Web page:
Rafael Leao

Having been voted Serie A’s MVP last time out, as he helped lead I Rossoneri end an 11-year league title draught, one thing is for certain – Rafael Leao will not come cheap. Listed as being available for £61million to £76million, it’s highly likely that they will be asking for there or thereabouts this time out as well, if not more. However, still just 23, time is on your side, and Leao’s contract has just two years left on it. Whilst it is of course possible that he will choose to extend it, should you be willing to play the long game and unsettle the Portuguese winger (who can also do a job up top if required), then you might be able to sign him for a cut price fee in the summer of ’23, or snap him up on a pre-contract in the January if you can persevere with Martinelli and Smith-Rowe until then (which is hardly an awful proposition).

Looking at his attributes, which I wouldn’t be surprised to see improve given the season he’s just had, Leao’s key strengths are his physical stats (Pace, Acceleration and Balance (16) and Agility (15)), and his dribbling (17) and flair (16). He is also capable of picking out a pass (14). Whilst they are good, in order to really become an elite-level inside forward, Leao could do with his finishing (13) and composure (12) improving slightly in order to become truly clinical, his sheer pace will see him given plenty of opportunities, even if he doesn’t take quite as many of them as you’d wish!

Amine Gouiri

Again, another right-footed, speedy inside forward, which is my preference (as you’ll have noticed previously by my inclination to shift Smith Rowe inside). A player I never managed to sign in FM22 due to him being just out of my budget, despite a long-term interest, his attributes are pretty much perfect for that inside forward role. With very solid dibbling (15), finishing (15), first touch (15) and technique (16), his technical attributes are spot on. His composure (14), off-the-ball (16) acceleration (14) and pace (14) all have the potential to improve given his age (22), which would turn pretty much all of his key attributes green (which I am a sucker for). A high determination is also a positive, as is his predicted transfer fee of just £17.5million to £22million.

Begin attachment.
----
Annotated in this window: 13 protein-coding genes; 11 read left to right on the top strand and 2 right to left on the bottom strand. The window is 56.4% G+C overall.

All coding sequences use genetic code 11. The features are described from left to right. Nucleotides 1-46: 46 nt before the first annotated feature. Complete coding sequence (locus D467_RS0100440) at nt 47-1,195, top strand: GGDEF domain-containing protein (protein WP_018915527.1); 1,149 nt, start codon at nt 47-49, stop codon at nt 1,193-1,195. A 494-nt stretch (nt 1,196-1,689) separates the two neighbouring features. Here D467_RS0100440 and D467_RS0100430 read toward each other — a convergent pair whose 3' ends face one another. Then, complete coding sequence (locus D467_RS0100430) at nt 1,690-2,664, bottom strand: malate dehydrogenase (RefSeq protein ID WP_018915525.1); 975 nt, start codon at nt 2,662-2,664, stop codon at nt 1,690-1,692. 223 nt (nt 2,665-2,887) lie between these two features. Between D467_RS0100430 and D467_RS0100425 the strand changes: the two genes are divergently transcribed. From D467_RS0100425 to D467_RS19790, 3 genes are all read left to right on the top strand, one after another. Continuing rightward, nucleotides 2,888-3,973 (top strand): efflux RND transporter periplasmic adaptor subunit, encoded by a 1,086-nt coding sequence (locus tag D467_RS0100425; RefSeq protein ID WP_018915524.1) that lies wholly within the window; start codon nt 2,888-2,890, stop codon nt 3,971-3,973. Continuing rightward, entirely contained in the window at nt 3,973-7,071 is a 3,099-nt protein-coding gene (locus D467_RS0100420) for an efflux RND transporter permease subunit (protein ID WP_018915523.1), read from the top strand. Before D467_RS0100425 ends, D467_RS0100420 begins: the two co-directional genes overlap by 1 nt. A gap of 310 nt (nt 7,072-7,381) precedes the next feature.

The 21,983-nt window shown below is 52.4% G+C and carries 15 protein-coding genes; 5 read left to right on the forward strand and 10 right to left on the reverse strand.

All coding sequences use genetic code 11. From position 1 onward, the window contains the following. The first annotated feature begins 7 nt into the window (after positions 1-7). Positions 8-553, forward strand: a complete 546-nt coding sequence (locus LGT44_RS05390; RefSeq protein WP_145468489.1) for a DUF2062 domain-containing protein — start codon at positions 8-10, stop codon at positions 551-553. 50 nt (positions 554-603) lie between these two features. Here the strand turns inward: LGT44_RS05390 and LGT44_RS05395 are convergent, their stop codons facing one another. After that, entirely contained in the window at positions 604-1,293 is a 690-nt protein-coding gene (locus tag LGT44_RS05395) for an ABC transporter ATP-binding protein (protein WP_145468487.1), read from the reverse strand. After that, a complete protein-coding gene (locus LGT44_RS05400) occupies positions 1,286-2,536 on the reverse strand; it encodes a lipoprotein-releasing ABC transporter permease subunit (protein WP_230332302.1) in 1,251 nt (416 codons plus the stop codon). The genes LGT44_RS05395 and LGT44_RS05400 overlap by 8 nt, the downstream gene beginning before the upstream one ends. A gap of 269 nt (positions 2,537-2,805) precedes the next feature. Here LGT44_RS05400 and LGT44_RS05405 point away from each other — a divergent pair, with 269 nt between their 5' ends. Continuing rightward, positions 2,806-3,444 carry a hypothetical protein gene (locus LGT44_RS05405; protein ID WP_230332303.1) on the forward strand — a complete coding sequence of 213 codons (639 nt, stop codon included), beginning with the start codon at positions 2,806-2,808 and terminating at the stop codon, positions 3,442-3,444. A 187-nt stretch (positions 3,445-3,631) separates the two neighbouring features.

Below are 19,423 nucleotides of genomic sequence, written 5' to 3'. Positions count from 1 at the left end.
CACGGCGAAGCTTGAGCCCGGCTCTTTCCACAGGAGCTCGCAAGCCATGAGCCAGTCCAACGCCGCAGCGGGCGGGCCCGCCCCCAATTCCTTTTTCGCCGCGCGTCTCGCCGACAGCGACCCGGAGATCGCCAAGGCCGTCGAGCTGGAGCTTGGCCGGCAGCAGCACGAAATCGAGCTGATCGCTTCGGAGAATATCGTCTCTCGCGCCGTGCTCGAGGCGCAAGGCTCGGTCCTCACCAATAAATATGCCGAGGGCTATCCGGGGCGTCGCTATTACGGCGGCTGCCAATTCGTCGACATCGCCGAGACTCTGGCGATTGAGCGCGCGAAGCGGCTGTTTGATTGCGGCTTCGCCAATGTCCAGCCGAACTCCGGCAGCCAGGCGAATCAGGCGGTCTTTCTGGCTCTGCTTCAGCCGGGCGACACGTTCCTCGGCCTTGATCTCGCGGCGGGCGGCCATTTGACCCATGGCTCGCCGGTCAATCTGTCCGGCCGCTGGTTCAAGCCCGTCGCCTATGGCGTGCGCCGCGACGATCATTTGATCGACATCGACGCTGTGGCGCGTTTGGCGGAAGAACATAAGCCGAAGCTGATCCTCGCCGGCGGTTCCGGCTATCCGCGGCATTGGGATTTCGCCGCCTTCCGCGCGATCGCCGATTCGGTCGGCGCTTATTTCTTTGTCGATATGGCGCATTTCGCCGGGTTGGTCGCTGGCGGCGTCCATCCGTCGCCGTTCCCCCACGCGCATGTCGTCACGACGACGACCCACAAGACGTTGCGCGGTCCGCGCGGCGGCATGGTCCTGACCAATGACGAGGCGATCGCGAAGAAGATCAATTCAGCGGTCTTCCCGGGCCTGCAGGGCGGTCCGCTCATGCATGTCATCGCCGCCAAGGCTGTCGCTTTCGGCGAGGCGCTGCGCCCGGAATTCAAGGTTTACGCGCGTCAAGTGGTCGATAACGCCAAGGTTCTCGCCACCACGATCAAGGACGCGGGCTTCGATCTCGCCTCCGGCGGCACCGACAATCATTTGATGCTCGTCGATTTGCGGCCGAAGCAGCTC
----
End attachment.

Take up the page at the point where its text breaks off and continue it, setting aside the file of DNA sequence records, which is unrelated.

Or rather, his predicted transfer fee WOULD have been a positive, had he not very selfishly upped sticks and transferred from Nice to Rennes in the summer, for a figure of around £25million. Signing a new 5-year-deal, it may prove to be pretty difficult to tempt Rennes to part with their new signing, who was also linked with Real Madrid, for a realistic fee – but should you be able to, he should prove to be an excellent signing if his attributes aren’t too dissimilar from last time round.